In many species, males compete for access to females. Females are very selective because they want to ensure their progeny have the best genes, and they usually put a lot more resources and energy into reproduction than males do. This choosiness can lead to incredibly elaborate behaviors, coloration, and form in males that may even hinder their normal survival ability and make them stand out like sore thumbs to predators. This is because the sexual selection has outweighed the natural selection– in other words, even though the display is gaudy, the males who have it have more progeny (increased fitness), even if they don’t live as long. If male attractive traits and what that make females find those traits attractive can be genetically inherited, a phenomenon occurs called runaway selection. The attractive males get chosen by the females who are ‘programmed’ to like the traits, and the traits are amplified over time. The sexy son hypothesis, developed by Ronald Fisher in 1930, also states that females may select mates that will give their sons the traits for reproductive success, thus indirectly increasing their fitness.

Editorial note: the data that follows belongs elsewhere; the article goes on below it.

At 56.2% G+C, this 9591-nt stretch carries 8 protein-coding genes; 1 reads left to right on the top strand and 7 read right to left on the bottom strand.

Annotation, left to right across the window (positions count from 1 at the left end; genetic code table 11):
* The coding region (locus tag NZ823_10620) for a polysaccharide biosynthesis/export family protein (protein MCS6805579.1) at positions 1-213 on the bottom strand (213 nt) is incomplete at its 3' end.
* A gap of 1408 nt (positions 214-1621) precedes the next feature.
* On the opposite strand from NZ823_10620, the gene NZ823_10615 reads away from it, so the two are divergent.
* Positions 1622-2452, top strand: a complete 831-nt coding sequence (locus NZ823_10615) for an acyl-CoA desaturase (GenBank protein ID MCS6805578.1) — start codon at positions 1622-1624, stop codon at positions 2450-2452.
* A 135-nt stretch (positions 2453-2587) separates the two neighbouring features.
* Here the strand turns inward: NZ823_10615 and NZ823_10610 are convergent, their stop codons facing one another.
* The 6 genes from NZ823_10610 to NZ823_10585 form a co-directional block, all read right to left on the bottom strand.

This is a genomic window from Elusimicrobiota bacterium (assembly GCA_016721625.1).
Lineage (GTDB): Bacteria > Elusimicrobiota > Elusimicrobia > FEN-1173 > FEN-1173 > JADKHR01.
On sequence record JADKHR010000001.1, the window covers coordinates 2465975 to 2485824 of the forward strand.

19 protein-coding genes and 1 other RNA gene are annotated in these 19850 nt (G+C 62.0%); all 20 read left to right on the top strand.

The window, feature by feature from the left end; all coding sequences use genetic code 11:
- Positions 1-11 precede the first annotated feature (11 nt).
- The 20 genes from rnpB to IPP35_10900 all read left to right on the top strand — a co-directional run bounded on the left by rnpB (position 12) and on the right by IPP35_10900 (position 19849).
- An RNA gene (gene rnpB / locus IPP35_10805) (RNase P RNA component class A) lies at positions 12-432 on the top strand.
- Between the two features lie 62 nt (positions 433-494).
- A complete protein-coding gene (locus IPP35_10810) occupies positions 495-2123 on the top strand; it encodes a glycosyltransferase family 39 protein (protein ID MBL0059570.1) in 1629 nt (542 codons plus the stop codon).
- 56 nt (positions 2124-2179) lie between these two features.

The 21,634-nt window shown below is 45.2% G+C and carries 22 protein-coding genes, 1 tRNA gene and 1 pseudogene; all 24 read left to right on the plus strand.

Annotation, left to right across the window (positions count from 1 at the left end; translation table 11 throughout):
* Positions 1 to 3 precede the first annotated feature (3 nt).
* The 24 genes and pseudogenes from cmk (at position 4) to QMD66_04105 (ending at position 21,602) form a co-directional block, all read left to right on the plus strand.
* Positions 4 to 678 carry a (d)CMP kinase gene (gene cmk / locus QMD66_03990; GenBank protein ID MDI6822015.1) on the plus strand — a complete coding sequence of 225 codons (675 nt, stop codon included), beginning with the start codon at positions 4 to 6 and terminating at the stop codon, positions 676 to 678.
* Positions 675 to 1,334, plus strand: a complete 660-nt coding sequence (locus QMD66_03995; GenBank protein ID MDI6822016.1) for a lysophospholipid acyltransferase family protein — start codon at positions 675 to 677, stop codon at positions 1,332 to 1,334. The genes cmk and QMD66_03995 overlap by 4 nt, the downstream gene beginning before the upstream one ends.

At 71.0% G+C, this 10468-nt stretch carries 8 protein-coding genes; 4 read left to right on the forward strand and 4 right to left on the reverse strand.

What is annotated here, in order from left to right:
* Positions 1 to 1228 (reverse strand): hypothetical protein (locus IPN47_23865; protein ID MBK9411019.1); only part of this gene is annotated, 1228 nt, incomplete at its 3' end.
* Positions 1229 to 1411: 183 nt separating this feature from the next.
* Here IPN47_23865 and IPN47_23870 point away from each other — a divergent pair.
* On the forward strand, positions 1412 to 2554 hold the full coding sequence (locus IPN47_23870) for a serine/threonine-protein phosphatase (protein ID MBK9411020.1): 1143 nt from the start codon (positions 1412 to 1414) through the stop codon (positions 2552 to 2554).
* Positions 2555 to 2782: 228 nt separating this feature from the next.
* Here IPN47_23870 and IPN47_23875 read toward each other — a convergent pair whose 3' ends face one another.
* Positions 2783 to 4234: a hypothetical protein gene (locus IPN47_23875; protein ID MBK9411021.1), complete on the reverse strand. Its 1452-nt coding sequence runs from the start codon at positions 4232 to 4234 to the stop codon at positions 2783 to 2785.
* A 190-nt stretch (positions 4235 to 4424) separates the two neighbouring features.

However these types of traits arise, they can result in interesting, and often quite entertaining, male visual and behavioral phenotypes. Here are some of the quirkiest displays out there:
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